Frog Legs Is Our Business

January 4, 2024

It’s 1936 and Emil and Marguarite Kegly Neuenfeldt bought 5 acres of marshland near the Whiteside Dam in Perry’s Mills on the Chazy River, just west of the Village of Champlain. It would be the home of Emil’s second, and Clinton County’s first – and only – frog farm.  The area was chosen because it was near water and near sources of frogs.  But why frogs?  Since the early 1920’s, frog legs were a noted delicacy in restaurants nationwide and their bodies were used by schools, universities and hospitals for experiments and dissecting.  Frogs reproduced quickly and could be bought by the bag full for processing and distribution on both the open market and the black market. And leftovers made good fertilizer for local farmers.

Neuenfeldt had operated a ‘frog market’ as early as the late1800’s in Chicago, IL. when he first sold frogs as fishing bait. In 1905, when he was now in Oshkosh, Wisconsin, he received a patent for a frog basket “made for the carrying and preserving in a healthy and cool condition of live bait, such as frogs, placed therein”. After the Great War, his business expanded with frogs shipped in from as far east as Maine, as far south as Florida and as far west as North Dakota and after processing, he was farming and shipping out over 2million frog legs a year. Then in 1935, he sold his business to his son Richard, scoured other areas for frog farm potential and found just the right spot in Perry’s Mills.

Neuenfeldt’s Champlain Frog Farm was built with canals, refrigeration rooms, ‘dressing’ tables, spawning ditches and a basin emulating a pond, and all around the roadways were lined with trees and surrounded by grass.  Within these structures boths pawned and purchased frogs were stored until harvested. And apparently werefed by nature, and not by the 10 to 12 farm workers Neuenfeldt hired year-round to manage the operation.  Champlain farmed frogs came mainly from Vermont and Canada. Maurice Tetrault, once employed by Neuenfeldt, wrote: ‘there was a duty fee at customs. Some did not want to pay the duty. So they would bring their frogs about a half a mile from the American-Canadian border. These were picked up.” Frogs often came in bags weighing from 30 to 50 pounds. Maurice went on to say: “Mr. Neuenfeldt was a nice man, I have to say. The working price then was 25 cents per hour.”  Andy Juneau recalls going to the frog farm after school and working at 10 cents an hour taking the skin off the legs.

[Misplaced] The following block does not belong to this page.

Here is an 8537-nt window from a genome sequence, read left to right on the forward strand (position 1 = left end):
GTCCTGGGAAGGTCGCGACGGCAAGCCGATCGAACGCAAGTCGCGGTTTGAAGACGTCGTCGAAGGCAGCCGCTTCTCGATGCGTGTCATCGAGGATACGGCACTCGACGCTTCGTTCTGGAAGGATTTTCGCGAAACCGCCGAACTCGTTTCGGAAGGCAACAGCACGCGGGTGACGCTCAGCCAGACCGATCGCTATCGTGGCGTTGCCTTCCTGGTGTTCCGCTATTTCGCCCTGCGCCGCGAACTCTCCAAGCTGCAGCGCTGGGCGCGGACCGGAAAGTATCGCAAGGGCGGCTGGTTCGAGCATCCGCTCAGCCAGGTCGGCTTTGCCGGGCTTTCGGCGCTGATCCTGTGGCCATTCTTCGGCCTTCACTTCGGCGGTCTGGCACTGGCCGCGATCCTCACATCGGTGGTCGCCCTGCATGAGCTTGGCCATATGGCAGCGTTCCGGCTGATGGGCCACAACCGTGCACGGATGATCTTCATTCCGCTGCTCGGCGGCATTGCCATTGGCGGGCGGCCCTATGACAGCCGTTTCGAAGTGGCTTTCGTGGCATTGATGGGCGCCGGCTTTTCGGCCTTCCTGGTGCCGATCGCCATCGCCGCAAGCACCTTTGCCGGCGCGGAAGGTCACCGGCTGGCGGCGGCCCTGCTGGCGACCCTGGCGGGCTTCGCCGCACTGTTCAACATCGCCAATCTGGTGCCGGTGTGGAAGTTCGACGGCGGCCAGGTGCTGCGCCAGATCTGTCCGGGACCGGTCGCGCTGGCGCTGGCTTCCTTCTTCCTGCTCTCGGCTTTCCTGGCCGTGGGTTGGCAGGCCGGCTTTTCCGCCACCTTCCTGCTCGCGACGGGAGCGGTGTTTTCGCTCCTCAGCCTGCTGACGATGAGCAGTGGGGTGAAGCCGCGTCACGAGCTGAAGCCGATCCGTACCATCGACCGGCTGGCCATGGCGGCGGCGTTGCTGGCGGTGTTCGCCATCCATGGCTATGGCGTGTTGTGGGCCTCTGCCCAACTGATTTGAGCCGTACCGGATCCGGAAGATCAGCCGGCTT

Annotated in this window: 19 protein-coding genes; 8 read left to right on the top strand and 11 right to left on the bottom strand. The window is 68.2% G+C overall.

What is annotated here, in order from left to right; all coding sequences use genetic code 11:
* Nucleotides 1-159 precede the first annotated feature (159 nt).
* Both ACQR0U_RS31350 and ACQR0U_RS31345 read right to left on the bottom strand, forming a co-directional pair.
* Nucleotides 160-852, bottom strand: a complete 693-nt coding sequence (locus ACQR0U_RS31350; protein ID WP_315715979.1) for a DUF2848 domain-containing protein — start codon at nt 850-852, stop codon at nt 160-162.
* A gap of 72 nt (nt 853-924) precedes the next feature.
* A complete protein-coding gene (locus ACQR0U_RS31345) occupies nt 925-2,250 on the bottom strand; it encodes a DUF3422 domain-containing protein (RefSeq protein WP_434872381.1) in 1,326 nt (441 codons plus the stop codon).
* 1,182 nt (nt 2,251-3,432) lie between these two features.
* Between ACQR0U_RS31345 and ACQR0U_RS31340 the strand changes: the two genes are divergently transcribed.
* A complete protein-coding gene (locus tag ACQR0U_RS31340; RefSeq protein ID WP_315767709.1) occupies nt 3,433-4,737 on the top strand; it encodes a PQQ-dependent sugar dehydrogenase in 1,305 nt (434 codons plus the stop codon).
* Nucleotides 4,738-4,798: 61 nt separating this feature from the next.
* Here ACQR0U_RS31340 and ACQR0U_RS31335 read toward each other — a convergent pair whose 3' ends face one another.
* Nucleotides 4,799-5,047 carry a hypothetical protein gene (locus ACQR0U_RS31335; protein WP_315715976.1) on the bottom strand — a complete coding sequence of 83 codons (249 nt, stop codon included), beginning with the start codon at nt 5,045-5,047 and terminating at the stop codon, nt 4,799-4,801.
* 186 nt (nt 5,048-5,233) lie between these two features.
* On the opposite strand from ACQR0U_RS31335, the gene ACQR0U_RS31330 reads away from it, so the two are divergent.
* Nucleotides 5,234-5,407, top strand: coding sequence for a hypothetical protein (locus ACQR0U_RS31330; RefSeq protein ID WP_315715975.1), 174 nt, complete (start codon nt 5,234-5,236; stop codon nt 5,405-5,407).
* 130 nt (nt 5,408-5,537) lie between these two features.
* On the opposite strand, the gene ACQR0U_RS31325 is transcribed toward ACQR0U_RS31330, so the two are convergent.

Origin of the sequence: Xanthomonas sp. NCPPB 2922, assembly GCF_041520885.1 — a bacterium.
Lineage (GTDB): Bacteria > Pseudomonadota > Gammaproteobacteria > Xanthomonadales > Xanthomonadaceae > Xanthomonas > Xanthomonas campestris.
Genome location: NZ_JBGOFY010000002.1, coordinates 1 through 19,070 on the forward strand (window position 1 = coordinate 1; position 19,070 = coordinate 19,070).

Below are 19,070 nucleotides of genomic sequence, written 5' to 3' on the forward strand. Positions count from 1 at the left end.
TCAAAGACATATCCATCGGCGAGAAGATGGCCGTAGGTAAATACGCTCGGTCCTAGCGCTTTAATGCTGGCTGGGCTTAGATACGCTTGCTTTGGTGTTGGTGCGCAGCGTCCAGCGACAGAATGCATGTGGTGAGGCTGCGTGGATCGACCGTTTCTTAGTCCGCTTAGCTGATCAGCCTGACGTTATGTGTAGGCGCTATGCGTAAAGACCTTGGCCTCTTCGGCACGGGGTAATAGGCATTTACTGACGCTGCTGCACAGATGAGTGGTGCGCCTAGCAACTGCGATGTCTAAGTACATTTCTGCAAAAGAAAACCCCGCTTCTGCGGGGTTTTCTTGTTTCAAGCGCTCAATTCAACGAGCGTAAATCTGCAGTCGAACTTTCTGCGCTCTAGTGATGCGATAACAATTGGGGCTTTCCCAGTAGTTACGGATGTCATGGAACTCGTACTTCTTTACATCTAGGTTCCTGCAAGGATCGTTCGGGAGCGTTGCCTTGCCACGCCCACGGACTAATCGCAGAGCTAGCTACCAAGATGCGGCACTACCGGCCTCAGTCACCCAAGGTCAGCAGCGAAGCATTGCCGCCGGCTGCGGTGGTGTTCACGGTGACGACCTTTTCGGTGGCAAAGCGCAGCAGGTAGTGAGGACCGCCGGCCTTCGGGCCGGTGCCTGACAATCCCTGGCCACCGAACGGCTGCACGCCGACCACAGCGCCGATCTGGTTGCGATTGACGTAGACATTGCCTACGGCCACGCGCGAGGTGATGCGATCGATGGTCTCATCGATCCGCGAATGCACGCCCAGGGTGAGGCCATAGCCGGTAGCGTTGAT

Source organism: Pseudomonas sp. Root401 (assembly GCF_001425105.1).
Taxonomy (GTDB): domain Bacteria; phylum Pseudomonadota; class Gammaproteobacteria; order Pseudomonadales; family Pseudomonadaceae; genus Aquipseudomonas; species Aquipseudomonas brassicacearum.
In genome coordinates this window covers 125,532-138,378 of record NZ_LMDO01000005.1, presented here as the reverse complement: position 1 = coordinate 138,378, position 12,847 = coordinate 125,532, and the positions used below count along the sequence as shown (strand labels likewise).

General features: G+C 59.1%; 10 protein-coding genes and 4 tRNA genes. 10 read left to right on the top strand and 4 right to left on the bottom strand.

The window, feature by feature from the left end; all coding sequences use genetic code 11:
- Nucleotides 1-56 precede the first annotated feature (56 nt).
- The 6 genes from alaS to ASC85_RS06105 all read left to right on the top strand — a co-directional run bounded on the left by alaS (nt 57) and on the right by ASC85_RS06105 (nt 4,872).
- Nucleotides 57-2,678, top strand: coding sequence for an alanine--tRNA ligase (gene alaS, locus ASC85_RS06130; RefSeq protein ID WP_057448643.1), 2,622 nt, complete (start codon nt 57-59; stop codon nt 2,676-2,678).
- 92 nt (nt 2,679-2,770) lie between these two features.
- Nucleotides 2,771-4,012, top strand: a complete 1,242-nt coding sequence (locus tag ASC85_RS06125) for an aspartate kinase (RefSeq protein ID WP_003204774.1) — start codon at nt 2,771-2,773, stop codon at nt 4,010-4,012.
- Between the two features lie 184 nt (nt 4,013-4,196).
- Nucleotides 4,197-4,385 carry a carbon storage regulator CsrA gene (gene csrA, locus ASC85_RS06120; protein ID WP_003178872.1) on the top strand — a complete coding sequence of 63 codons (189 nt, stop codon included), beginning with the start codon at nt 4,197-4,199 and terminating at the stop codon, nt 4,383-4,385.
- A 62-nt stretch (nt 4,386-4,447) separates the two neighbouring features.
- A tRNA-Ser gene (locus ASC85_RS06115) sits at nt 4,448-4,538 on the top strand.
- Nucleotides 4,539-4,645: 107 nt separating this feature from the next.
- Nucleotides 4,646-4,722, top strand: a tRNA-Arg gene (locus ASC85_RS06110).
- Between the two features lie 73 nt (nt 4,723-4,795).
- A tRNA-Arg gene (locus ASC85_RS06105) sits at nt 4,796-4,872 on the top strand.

Emil Neuenfeldt died in 1954 and Marguarite in 1956.  Emil’s son Richard inherited the farm but remained in Wisconsin leaving the farm management to Emil’s former secretary Canadian Albertine Lambert until 1962. As bigger frogs were available elsewhere, profits dwindled and the property went into foreclosure when taxes were not paid. In March of 1965, Lambert was able to buy the property through a referees deed by paying the taxes, and then sold it in October 1965 to Clifford and Delia LaPlante. Ron Marquardt purchased the property from them and eventually sold it to Bob and Janice St. John who now live on the land once seen by Neuenfeldt as ideal for frog farming. The park-like setting still has the canals and foundations of the farm which supplied millions of frog legs to hungry diners and university biology departments across the United States. As President of the Rouses Point Historical Association and owner of the former Champlain Frog Farm, Bob gives presentations and tours on the history just under his feet.  And he will tell you - there is more to this story.

Watch the CCHA Facebook page for a notice on when a spring tour will be held.

By Helen Nerska, Director, Clinton County Historical Association and Robert St. John, President Rouses Point Historical Association.

Helen Allen Nerska

Helen Allen Nerska is Director of the Clinton County Historical Association and Museum and historian for the Town of Peru. She is the editor and author of the Clinton County Suffrage Story and speaks regularly on local history topics. She is also the editor of the Heritage Corner published monthly in the SUN Community News and co-President of the League of Women Voters of the North Country.

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